Fat stranding (summary)

Dr Craig Hacking and Dr Jeremy Jones et al.
This is a basic article for medical students and other non-radiologists

Fat stranding is a sign that is seen on CT. It describes the change in attenuation of fat around an inflamed structure and is a very helpful signpost for intra-abdominal pathology.

Reference article

This is a summary article; read more in our article on fat stranding on CT.

  • pathophysiology
    • relatively high sensitivity for intra-abdominal pathology
      • many inflammatory processes will cause fat-stranding
    • non-specific
      • fat stranding just means that there is inflammation close by
    • common causes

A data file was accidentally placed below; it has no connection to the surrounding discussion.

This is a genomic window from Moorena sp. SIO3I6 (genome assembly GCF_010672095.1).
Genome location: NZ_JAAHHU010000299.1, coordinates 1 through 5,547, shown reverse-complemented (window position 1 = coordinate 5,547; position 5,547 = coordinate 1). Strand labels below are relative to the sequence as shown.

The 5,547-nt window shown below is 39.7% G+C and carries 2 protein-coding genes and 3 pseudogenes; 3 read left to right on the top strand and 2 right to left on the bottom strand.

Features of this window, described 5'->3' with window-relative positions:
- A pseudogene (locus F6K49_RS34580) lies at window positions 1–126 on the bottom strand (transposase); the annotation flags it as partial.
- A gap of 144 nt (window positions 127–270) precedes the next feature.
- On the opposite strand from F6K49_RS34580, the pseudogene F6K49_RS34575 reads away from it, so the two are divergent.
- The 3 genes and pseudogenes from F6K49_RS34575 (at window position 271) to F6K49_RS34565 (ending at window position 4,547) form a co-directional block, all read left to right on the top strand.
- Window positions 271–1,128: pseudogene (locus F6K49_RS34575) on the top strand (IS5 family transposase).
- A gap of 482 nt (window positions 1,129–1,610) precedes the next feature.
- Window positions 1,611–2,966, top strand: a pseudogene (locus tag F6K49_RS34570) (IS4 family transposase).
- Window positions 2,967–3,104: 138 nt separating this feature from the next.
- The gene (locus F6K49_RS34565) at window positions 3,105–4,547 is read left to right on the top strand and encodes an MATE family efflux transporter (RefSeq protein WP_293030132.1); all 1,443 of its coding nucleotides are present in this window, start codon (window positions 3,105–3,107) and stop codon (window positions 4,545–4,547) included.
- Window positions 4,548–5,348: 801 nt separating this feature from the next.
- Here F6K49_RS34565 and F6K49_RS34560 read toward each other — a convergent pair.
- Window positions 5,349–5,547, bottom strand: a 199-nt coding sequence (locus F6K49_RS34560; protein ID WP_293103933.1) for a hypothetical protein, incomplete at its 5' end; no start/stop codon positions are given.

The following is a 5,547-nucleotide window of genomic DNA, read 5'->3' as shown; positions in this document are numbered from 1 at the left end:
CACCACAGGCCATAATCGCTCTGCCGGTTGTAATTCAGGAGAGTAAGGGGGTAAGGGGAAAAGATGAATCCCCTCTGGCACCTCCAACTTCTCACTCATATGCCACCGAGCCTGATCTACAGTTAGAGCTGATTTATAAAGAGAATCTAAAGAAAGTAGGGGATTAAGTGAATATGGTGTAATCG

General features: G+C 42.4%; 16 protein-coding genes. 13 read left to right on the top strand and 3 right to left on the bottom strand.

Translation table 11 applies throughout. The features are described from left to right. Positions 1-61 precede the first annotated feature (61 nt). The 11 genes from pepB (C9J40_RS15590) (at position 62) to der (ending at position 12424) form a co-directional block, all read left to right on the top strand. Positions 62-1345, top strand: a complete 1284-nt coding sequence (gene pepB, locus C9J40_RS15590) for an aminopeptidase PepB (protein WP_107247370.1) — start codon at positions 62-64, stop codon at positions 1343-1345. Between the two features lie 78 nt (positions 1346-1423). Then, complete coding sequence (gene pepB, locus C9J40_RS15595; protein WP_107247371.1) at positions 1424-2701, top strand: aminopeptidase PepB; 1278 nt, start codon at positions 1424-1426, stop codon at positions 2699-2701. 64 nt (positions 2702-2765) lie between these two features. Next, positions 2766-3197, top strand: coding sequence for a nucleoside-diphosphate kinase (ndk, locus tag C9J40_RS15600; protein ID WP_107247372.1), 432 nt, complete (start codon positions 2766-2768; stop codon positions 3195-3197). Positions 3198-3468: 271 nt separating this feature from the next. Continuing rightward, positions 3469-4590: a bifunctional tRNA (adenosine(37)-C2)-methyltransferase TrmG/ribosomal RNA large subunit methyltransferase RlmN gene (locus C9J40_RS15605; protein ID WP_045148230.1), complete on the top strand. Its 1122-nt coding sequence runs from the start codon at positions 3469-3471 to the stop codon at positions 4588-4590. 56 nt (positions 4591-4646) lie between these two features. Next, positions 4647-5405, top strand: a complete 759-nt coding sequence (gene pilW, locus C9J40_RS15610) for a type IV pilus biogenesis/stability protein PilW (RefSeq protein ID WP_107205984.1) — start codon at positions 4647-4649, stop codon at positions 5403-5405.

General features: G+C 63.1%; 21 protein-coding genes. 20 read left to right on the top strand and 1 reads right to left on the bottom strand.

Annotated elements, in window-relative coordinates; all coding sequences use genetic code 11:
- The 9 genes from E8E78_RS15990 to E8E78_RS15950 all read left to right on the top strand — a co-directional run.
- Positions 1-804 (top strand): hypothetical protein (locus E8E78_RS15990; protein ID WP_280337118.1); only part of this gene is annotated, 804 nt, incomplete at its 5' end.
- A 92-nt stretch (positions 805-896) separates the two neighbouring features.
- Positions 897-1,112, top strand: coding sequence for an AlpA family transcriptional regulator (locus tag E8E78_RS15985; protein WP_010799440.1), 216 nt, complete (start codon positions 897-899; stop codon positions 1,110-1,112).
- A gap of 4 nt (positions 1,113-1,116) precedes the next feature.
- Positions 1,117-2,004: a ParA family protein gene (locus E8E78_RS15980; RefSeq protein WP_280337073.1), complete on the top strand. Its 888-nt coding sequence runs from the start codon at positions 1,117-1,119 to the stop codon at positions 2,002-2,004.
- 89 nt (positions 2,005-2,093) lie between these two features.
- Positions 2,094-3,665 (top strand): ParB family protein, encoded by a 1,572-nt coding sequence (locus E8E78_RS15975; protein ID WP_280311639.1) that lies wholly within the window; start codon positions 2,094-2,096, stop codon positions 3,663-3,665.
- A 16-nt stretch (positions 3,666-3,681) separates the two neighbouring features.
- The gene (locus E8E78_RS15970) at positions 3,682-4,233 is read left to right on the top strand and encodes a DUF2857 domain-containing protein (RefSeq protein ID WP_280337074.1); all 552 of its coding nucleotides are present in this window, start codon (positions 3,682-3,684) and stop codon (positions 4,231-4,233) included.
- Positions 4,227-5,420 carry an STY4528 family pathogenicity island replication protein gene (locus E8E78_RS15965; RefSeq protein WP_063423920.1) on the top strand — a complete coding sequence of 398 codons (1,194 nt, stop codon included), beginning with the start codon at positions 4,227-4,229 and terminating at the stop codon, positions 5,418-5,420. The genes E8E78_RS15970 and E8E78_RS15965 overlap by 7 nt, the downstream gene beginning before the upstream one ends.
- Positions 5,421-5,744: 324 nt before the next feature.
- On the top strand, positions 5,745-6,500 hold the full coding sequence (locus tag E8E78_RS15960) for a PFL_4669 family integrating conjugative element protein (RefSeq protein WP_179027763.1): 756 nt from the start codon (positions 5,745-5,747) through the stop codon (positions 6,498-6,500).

• other causes
      • ischemia/infarction, e.g. omental infarction
      • vascular, e.g. aneurysm
  • investigation
    • fat stranding is primarily seen on CT
    • inflammatory fat may be seen on US and MRI

The density of the affected fat changes. Usually fat is dark grey, but when there is edema in the fat, the density increases and it becomes progressively lighter and progressively closer to the density of muscle.​

Medical student radiology curriculum
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Article information

rID: 47392
Section: Signs
Synonyms or Alternate Spellings:

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Cases and figures

  • Case 1: acute cholecystitis
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  • Case 2: acute pancreatitis
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  • Case 3: diverticulitis
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  • Case 4: appendicitis
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  • Case 5: pyelonephritis
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